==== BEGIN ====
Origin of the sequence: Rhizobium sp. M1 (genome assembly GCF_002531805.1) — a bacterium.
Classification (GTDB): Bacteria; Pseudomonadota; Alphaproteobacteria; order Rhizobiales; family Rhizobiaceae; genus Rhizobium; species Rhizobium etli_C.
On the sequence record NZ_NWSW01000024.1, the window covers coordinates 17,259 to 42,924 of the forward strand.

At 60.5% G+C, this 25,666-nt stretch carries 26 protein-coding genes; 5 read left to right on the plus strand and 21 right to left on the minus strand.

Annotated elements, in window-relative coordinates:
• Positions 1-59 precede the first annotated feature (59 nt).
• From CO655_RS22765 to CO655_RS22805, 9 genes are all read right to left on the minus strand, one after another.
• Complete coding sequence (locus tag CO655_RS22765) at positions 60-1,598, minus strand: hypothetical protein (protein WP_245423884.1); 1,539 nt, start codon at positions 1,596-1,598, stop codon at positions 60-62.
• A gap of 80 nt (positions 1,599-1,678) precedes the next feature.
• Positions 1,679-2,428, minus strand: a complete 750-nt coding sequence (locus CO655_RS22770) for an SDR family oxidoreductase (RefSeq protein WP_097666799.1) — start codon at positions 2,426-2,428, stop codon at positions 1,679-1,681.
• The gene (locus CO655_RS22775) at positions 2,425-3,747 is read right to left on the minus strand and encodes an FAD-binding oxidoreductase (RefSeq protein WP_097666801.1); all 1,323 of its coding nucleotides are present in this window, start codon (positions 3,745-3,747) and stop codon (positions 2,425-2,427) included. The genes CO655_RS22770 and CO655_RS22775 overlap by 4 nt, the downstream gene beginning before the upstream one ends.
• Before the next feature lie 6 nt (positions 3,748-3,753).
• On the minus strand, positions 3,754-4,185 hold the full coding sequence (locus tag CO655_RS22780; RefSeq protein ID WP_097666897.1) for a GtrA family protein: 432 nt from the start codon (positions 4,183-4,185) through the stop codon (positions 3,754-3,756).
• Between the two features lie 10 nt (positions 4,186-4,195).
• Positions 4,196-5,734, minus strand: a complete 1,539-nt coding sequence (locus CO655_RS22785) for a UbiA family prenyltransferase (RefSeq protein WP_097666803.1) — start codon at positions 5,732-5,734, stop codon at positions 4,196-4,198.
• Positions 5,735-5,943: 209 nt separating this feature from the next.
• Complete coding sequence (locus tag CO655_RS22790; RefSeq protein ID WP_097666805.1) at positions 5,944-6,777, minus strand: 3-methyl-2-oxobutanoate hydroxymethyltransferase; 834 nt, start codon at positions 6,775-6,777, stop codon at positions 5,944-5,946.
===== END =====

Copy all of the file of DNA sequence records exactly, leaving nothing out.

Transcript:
Origin of the sequence: Rhizobium sp. M1 (genome assembly GCF_002531805.1) — a bacterium.
Classification (GTDB): Bacteria; Pseudomonadota; Alphaproteobacteria; order Rhizobiales; family Rhizobiaceae; genus Rhizobium; species Rhizobium etli_C.
On the sequence record NZ_NWSW01000024.1, the window covers coordinates 17,259 to 42,924 of the forward strand.

At 60.5% G+C, this 25,666-nt stretch carries 26 protein-coding genes; 5 read left to right on the plus strand and 21 right to left on the minus strand.

Annotated elements, in window-relative coordinates:
• Positions 1-59 precede the first annotated feature (59 nt).
• From CO655_RS22765 to CO655_RS22805, 9 genes are all read right to left on the minus strand, one after another.
• Complete coding sequence (locus tag CO655_RS22765) at positions 60-1,598, minus strand: hypothetical protein (protein WP_245423884.1); 1,539 nt, start codon at positions 1,596-1,598, stop codon at positions 60-62.
• A gap of 80 nt (positions 1,599-1,678) precedes the next feature.
• Positions 1,679-2,428, minus strand: a complete 750-nt coding sequence (locus CO655_RS22770) for an SDR family oxidoreductase (RefSeq protein WP_097666799.1) — start codon at positions 2,426-2,428, stop codon at positions 1,679-1,681.
• The gene (locus CO655_RS22775) at positions 2,425-3,747 is read right to left on the minus strand and encodes an FAD-binding oxidoreductase (RefSeq protein WP_097666801.1); all 1,323 of its coding nucleotides are present in this window, start codon (positions 3,745-3,747) and stop codon (positions 2,425-2,427) included. The genes CO655_RS22770 and CO655_RS22775 overlap by 4 nt, the downstream gene beginning before the upstream one ends.
• Before the next feature lie 6 nt (positions 3,748-3,753).
• On the minus strand, positions 3,754-4,185 hold the full coding sequence (locus tag CO655_RS22780; RefSeq protein ID WP_097666897.1) for a GtrA family protein: 432 nt from the start codon (positions 4,183-4,185) through the stop codon (positions 3,754-3,756).
• Between the two features lie 10 nt (positions 4,186-4,195).
• Positions 4,196-5,734, minus strand: a complete 1,539-nt coding sequence (locus CO655_RS22785) for a UbiA family prenyltransferase (RefSeq protein WP_097666803.1) — start codon at positions 5,732-5,734, stop codon at positions 4,196-4,198.
• Positions 5,735-5,943: 209 nt separating this feature from the next.
• Complete coding sequence (locus tag CO655_RS22790; RefSeq protein ID WP_097666805.1) at positions 5,944-6,777, minus strand: 3-methyl-2-oxobutanoate hydroxymethyltransferase; 834 nt, start codon at positions 6,775-6,777, stop codon at positions 5,944-5,946.